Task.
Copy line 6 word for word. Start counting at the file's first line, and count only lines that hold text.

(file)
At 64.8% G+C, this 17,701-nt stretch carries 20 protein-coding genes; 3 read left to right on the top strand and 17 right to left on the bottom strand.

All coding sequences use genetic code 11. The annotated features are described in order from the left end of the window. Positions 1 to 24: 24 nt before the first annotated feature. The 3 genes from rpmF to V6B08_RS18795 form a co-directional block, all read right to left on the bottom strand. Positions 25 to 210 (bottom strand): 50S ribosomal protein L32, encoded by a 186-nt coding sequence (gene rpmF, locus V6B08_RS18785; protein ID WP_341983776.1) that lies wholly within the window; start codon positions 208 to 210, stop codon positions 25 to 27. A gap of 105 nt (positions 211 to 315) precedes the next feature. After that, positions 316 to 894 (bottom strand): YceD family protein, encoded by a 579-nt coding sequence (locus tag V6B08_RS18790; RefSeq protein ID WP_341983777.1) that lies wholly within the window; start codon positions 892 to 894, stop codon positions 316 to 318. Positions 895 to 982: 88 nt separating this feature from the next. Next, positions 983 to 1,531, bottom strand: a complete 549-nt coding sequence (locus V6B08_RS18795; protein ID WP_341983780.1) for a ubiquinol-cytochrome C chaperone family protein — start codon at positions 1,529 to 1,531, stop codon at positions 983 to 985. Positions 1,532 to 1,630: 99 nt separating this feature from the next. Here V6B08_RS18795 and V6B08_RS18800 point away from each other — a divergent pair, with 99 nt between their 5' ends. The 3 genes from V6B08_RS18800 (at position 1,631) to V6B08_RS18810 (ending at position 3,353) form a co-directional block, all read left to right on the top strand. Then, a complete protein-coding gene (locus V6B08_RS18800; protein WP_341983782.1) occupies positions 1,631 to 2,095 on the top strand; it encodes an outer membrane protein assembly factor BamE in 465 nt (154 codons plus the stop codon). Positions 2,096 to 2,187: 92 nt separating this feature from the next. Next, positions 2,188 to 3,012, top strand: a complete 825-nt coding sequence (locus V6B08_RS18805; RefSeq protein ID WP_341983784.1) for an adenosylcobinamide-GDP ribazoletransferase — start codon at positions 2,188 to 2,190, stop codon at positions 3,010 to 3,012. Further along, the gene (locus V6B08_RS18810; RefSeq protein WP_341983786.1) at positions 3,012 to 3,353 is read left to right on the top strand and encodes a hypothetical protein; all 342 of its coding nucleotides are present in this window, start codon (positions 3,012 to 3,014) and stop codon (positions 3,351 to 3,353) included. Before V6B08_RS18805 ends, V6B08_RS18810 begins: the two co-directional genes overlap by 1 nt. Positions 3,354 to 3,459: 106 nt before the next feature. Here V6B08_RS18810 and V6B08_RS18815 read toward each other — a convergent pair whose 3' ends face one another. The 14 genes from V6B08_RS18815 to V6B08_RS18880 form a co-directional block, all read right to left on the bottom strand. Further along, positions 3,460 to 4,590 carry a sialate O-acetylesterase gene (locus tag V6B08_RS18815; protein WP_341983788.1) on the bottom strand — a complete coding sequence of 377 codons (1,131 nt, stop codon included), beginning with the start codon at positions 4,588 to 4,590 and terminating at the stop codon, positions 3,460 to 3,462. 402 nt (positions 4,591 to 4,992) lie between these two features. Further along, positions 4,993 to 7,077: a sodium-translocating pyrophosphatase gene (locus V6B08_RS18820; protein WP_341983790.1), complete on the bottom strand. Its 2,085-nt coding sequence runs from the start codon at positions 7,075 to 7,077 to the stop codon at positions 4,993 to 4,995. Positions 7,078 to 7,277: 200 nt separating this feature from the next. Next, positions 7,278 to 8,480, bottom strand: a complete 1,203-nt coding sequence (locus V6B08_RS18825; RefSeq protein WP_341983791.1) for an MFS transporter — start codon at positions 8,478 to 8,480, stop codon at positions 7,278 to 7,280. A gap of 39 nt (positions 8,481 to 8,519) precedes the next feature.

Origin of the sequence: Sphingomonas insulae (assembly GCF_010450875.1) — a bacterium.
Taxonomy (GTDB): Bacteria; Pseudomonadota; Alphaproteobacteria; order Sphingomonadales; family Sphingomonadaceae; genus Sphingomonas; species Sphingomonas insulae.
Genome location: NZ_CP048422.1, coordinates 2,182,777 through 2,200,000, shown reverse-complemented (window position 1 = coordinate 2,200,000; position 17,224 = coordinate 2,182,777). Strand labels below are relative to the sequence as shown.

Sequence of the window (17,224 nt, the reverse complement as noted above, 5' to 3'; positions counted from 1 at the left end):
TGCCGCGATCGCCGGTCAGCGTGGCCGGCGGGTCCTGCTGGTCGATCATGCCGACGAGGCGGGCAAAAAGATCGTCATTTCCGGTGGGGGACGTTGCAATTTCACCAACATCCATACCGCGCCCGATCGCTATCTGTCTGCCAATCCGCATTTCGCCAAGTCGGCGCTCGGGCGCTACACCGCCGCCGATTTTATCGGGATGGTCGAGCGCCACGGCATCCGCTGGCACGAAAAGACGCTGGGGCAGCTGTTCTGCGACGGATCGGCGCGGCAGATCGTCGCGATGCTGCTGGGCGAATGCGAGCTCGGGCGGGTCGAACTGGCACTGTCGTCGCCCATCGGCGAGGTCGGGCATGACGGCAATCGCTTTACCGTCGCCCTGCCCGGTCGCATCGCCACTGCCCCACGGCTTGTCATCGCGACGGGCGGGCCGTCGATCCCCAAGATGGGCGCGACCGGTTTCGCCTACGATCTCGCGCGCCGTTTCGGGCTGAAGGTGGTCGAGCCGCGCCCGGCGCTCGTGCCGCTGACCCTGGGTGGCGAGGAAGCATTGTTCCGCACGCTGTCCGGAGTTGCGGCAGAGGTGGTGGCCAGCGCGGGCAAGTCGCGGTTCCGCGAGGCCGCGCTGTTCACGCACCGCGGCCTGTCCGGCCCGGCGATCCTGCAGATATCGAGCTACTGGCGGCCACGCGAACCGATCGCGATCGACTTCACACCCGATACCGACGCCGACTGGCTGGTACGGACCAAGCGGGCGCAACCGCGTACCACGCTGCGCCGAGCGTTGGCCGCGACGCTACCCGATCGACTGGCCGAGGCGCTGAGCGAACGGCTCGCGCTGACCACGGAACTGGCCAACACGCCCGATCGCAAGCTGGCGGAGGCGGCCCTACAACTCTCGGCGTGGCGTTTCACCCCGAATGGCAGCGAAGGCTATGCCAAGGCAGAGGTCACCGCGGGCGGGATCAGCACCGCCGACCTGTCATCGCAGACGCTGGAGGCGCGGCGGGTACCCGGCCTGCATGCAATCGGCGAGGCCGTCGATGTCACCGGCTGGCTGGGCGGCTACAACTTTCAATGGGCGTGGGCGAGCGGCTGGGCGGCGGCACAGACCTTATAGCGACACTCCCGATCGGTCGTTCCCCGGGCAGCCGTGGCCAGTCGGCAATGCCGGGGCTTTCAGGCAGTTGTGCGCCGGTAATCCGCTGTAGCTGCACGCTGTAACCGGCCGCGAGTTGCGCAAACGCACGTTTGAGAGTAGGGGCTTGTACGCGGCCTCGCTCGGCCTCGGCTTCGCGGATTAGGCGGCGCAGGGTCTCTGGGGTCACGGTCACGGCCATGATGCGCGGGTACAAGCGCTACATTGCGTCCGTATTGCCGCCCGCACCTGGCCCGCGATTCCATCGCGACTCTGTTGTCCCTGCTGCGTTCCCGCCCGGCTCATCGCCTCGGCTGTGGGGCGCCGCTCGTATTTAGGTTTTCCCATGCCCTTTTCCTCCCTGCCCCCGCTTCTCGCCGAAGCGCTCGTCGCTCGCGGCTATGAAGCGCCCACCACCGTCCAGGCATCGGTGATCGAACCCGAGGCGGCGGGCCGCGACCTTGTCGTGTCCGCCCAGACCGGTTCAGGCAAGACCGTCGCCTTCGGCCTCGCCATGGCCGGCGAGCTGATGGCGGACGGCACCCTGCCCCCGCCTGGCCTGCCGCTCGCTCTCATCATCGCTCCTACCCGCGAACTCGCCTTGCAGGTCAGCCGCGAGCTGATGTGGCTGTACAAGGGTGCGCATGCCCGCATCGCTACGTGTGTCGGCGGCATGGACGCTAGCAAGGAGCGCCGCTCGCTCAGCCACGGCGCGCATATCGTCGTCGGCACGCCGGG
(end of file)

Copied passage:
Sequence of the window (17,224 nt, the reverse complement as noted above, 5' to 3'; positions counted from 1 at the left end):